It’s been shown to detect cancer, pinpoint cavities and answer medical questions — and now, artificial intelligence may help fertility doctors select the ideal embryo for in-vitro fertilization (IVF).
With one in every five U.S. adult married women unable to get pregnant after a year of trying, per the Centers for Disease Control and Prevention (CDC), many turn to IVF for help. The fertility treatment is responsible for between 1% and 2% of all births in the country.
The process, however, is not guaranteed — and it’s expensive, averaging more than $12,000 per session, according to the American Society of Reproductive Medicine. And most women require more than one attempt.
“Success rates are about 23% to 25% across all age groups, which means only one in five result in pregnancy.”
In the U.S., only 20% of the demand for IVF can be met by existing clinics, said the CEO of AIVF, which is based in Israel.
“In the U.S., only 20% of the need is served, which means 80% of those women are giving up on the dream of having a child.”
One of the most crucial decision points during the IVF process is embryo selection, Gilboa explained.
Traditionally, human clinicians have been tasked with making IVF embryo selections on their own. (iStock)
With AIVF’s EMA software, an AI model helps the clinician by evaluating embryos and applying its advanced algorithm to determine the best candidates for a successful pregnancy.
“The AI has been trained to detect embryonic features that correlate to different outcomes — like genetic abnormalities, implantation or gender — that can’t be seen with the human eye,” Gilboa said.
Each embryo gets a numeric score. The clinician can then make the final decision.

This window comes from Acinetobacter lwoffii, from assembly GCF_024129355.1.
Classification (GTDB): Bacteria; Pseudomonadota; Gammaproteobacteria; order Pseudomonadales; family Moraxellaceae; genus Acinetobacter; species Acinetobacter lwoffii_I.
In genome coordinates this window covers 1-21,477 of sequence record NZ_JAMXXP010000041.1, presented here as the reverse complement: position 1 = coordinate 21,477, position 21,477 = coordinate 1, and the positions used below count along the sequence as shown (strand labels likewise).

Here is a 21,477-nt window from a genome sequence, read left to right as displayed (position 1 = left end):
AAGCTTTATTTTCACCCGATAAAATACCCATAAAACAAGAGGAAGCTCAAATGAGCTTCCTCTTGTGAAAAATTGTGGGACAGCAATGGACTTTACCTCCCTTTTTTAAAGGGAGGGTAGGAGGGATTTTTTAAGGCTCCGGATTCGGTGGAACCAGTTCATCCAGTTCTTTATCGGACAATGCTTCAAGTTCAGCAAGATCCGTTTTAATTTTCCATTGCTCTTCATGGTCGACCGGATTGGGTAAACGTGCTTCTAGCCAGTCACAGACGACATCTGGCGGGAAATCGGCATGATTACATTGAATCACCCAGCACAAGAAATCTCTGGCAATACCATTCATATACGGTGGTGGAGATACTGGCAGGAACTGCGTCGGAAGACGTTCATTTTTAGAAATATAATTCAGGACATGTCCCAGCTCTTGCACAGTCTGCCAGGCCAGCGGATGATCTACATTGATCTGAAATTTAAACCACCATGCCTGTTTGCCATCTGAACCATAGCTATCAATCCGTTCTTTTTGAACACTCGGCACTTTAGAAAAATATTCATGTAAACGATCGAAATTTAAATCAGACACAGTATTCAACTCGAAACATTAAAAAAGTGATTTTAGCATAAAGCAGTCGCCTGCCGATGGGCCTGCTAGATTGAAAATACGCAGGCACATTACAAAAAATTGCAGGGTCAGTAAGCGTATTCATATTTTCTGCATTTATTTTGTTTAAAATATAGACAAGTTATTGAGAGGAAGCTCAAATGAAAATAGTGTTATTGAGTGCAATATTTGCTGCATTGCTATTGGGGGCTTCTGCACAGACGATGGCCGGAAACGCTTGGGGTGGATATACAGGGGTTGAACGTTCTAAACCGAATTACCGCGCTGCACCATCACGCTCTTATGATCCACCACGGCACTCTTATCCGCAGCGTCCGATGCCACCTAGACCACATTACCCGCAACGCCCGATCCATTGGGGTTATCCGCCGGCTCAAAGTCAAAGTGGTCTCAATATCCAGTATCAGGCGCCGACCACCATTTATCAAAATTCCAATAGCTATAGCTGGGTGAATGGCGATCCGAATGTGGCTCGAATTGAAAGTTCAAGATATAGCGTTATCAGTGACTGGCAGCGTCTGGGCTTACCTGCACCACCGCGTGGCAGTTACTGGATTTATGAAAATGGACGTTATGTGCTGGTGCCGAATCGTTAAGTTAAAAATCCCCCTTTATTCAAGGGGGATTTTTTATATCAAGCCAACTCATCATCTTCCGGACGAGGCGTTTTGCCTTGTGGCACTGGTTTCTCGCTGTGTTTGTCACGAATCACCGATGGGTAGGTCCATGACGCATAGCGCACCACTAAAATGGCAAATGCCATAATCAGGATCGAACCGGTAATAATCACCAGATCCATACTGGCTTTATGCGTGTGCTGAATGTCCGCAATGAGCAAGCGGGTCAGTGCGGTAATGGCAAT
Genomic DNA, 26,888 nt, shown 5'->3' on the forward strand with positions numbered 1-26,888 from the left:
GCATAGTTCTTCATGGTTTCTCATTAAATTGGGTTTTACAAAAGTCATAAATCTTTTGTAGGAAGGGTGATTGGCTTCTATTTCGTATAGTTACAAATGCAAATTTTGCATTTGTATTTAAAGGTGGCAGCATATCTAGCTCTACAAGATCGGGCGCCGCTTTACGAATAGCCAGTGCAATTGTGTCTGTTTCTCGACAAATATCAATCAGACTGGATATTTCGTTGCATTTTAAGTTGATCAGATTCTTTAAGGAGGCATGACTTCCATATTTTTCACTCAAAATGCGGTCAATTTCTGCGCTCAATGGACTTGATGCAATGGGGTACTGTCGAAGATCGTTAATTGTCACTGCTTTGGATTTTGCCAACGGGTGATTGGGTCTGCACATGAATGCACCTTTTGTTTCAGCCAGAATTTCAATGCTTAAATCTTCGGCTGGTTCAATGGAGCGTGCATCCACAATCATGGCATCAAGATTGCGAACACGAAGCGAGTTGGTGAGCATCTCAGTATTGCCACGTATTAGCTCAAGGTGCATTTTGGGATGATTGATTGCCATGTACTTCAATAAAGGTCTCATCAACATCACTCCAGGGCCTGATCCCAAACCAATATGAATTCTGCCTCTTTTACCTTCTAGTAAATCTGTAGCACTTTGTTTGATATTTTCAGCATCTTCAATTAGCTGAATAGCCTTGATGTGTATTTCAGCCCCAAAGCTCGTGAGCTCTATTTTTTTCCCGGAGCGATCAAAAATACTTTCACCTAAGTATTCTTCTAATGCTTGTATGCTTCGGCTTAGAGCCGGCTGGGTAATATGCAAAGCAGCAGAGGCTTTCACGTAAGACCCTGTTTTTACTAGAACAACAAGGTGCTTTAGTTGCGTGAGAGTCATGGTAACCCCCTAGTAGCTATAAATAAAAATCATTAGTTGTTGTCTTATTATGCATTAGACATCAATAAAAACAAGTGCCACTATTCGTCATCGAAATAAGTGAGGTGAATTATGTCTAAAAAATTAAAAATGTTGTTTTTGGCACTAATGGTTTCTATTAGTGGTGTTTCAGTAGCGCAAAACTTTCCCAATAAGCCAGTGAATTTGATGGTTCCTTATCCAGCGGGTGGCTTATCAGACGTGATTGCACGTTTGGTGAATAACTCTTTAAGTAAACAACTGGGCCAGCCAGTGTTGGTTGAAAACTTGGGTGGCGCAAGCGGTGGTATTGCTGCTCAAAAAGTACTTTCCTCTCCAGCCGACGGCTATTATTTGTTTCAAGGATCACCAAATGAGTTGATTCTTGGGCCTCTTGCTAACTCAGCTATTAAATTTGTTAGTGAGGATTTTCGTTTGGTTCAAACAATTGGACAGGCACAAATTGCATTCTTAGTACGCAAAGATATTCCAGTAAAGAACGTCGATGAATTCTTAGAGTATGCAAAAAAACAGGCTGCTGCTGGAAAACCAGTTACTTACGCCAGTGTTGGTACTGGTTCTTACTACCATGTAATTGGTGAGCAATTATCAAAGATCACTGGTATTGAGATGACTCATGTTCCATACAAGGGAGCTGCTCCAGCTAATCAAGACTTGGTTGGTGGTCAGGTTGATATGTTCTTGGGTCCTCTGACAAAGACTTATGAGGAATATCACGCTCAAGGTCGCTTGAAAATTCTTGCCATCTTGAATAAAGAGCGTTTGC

“The AI allows the physician to reduce uncertainties and produce clear, accurate information.”
The AI is also much faster, evaluating embryos in a fraction of the time that it takes a human, she said — which means clinics can see more patients and meet more demand.
Dr. Shahin Ghadir, a double board-certified infertility expert and Trimly fertility coach in California, said AI technology like AIVF’s could be “helpful and useful.” (Trimly is an online health care advisory service.)
“The field of reproductive medicine and fertility has had major limitations in growth because of the lack of manpower and expertise available to work in this industry,” Ghadir told Fox News Digital.
“Since embryologists are very limited and hard to train, this technology would be very welcomed.”
“At the end of the day, the human makes the decision, not the AI,” she said. “It’s just a tool that helps the clinician evaluate the embryos, consult with the patient and provide better IVF care.”
“It’s not ‘humans versus AI’ — it’s ‘humans with AI.'”
With AIVF’s EMA software, an AI model (not pictured) helps the clinician by evaluating embryos and applying its advanced algorithm to determine the best candidates for a successful pregnancy. (iStock)
While Ghadir supports evaluating the capabilities of artificial intelligence, he emphasized that it must be “scrutinized under significant criteria” before it’s rolled out.
“The recommendation for using AI in this environment would be to do a side-by-side expertise evaluation for a period of time — until there is complete confidence that the AI is as good as the expert evaluations.”
The idea of using AI in embryo selection may also involve some ethical considerations, which can impact the personal decisions of individual patients and families.
“We have reports that clinics have seen a 30% increase in IVF success rates,” Gilboa said.
The tech could also potentially reduce the cost to the patient, she added, because it could result in viable pregnancies in fewer sessions.